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I'm running certbot on Ubuntu 20.04 in AWS, installed as a snap package. I'm not sure if certbot renewal is running properly. I'd appreciate some help working out how to best get it working.

This is a new server, which I turn on and off while I'm getting it ready for production. It runs about 8 - 10 hours a day at the moment. It's not often running at midnight, which I think is when the cron job runs. It will be on 24/7 in a few days once I finish the configuration.

One thing I found is this question answer saying

You shouldn't have to set up anything. Any recent Debian/Ubuntu install of certbot should install a systemd timer and a cron job (and the cron job will only run certbot if systemd is not active, so you don't get both running).

It looks to me like the certbot timer isn't running, and if it did it appears to be pointing at /dev/null. Because systemd is active I wonder if the cron job is running.

Timers and systemd

I found a comment there may be an issue with timers and snap so maybe this is a known issue.

systemctl list-timers

The timer doesn't seem to run

NEXT                        LEFT          LAST                        PASSED       UNIT                         ACTIVATES
Wed 2021-03-17 23:44:00 UTC 3h 24min left n/a                         n/a          snap.certbot.renew.timer     snap.certbot.renew.service

Certbot timer appears to point at /dev/null. This question indicates that's not how it should be.

> root@aws2:/etc/systemd/system# ls -l | grep certbot
lrwxrwxrwx 1 root root    9 Jan  9 06:38 certbot.timer -> /dev/null

I can see the following in syslog but I'm not sure what it means

Mar 17 16:51:02 aws2 systemd[1]: Started Timer renew for snap application certbot.renew.

Cron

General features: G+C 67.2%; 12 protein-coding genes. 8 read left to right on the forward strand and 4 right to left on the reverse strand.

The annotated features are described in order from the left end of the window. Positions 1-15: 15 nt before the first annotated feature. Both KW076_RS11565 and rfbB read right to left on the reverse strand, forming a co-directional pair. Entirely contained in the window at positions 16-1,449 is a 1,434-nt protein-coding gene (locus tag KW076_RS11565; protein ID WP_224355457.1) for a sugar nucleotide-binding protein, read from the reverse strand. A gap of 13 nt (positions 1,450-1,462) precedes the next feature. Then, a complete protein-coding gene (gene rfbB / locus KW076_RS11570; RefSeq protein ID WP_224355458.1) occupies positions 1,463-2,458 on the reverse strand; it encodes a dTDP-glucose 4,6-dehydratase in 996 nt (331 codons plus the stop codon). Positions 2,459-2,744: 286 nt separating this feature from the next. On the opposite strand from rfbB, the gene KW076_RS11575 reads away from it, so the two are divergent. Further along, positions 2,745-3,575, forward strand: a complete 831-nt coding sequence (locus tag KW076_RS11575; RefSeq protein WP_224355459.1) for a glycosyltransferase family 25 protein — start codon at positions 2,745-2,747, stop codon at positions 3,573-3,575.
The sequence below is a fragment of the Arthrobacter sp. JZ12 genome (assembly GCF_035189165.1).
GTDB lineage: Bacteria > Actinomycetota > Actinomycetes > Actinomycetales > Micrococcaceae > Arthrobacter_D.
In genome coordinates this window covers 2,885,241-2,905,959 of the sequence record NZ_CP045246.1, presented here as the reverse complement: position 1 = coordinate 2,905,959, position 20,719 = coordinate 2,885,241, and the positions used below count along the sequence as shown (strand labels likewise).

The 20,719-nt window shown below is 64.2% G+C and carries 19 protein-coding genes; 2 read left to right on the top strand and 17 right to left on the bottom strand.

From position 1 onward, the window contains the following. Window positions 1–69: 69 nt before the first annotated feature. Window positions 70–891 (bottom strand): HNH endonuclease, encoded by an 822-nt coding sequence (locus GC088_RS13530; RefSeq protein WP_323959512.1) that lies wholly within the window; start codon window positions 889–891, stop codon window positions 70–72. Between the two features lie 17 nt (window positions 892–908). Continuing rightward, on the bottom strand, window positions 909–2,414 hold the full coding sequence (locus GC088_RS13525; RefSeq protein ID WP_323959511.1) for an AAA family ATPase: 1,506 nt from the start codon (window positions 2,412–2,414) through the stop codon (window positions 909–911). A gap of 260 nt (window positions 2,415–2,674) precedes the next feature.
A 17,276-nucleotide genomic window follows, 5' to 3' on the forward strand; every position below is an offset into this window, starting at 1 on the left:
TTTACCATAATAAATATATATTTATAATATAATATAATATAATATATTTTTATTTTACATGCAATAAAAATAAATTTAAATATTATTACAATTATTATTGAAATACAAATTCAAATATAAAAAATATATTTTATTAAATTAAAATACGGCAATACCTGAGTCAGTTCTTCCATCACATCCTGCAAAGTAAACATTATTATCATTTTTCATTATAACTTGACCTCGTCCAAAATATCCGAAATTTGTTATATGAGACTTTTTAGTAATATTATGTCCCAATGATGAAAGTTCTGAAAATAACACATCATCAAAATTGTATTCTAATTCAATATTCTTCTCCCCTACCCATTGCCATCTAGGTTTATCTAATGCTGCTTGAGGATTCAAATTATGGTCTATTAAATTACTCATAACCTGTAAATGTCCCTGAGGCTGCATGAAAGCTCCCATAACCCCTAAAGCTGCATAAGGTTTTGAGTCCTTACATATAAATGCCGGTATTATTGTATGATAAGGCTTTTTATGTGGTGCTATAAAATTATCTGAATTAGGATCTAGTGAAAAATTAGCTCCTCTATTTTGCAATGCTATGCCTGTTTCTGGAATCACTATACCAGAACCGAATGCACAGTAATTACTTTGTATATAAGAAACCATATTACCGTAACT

In syslog I can see this the cron job is running but there's no output

Mar 16 00:00:01 aws2 CRON[2072]: (root) CMD (test -x /usr/bin/certbot -a \! -d /run/systemd/system && perl -e 'sleep int(rand(43200))' && certbot -q renew)

The following is in /etc/cron.d/certbot (this was presumably put there by the certbot installation, I get the general idea of what it does but I don't know what the test / perl stuff does)

SHELL=/bin/sh
PATH=/usr/local/sbin:/usr/local/bin:/sbin:/bin:/usr/sbin:/usr/bin

0 */12 * * * root test -x /usr/bin/certbot -a \! -d /run/systemd/system && perl -e 'sleep int(rand(43200))' && certbot -q renew

When I run the whole command (root test /x etc) I get the message below.

Command 'root' not found, but can be installed with: snap install root-framework

When I run this part I get no output (note I have removed the "-q" from certbot for testing). I'm not sure what the test part is doing, but certbot doesn't seem to do anything when I run this command.

> test -x /usr/bin/certbot -a \! -d /run/systemd/system && perl -e 'sleep int(rand(43200))' && certbot renew

Key questions

  1. Any ideas what's up with the systemd timer, why it's pointing at /dev/null? Or should I just ignore this known issue?
  2. Should I "snap install root-framework" to install "root" like Ubuntu is suggesting?
  3. The cron job "root test" doesn't appear to be doing anything... any anyone explain what is being tested there and whether "cerbot renew" it's actually running?

Update - Proposed Solution (updated again)

Note that this wasn't necessary. The systemd timer started working fine.